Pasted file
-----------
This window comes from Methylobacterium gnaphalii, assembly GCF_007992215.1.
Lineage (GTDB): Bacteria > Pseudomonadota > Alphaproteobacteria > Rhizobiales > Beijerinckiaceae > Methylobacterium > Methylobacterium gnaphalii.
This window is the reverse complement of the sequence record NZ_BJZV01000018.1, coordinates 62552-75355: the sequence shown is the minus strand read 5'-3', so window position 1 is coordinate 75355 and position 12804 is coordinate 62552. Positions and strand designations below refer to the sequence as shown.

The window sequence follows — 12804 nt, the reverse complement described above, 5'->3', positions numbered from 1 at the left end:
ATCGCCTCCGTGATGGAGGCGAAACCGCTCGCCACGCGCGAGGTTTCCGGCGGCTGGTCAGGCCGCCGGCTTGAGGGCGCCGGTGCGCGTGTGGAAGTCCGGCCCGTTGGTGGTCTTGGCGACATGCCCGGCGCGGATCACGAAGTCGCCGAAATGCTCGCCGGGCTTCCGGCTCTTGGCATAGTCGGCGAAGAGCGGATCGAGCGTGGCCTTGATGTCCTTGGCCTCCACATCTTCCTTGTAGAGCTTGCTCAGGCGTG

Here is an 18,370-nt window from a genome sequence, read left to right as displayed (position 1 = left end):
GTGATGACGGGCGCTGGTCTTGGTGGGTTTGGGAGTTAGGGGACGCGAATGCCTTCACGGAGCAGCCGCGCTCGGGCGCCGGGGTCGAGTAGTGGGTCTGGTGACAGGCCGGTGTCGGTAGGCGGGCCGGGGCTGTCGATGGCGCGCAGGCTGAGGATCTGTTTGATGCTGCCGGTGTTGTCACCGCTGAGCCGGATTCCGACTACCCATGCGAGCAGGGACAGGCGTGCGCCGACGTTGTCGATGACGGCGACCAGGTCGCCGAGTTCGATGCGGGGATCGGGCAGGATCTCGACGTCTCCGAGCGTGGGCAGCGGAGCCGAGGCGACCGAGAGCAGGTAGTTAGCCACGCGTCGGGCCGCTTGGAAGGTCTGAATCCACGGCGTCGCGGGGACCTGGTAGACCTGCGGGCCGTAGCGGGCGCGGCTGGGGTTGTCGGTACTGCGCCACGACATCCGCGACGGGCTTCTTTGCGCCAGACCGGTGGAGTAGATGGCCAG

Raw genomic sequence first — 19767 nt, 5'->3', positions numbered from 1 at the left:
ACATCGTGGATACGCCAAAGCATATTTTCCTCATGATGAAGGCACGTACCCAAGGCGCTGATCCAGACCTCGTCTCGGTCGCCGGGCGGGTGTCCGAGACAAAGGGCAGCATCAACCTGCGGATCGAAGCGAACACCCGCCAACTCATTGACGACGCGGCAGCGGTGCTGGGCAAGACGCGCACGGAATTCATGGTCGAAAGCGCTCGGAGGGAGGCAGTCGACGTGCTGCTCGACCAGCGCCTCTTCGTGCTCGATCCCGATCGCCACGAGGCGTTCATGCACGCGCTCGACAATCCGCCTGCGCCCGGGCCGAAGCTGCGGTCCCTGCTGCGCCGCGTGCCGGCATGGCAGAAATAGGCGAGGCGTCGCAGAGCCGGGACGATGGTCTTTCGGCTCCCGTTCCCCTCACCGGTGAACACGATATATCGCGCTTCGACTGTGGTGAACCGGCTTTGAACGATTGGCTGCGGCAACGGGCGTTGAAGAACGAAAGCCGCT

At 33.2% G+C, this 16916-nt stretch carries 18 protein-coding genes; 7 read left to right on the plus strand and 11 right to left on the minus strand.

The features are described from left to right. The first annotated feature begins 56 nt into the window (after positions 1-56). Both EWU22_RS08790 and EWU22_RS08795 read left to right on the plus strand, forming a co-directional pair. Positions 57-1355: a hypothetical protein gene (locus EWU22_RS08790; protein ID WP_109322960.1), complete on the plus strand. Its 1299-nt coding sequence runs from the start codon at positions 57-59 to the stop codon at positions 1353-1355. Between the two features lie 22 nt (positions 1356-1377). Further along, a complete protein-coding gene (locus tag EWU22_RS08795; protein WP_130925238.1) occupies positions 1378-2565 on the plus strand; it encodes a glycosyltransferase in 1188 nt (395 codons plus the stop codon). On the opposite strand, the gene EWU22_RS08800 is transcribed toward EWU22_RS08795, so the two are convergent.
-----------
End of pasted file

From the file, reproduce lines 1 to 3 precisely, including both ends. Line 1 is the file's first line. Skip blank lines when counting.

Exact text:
This window comes from Methylobacterium gnaphalii, assembly GCF_007992215.1.
Lineage (GTDB): Bacteria > Pseudomonadota > Alphaproteobacteria > Rhizobiales > Beijerinckiaceae > Methylobacterium > Methylobacterium gnaphalii.
This window is the reverse complement of the sequence record NZ_BJZV01000018.1, coordinates 62552-75355: the sequence shown is the minus strand read 5'-3', so window position 1 is coordinate 75355 and position 12804 is coordinate 62552. Positions and strand designations below refer to the sequence as shown.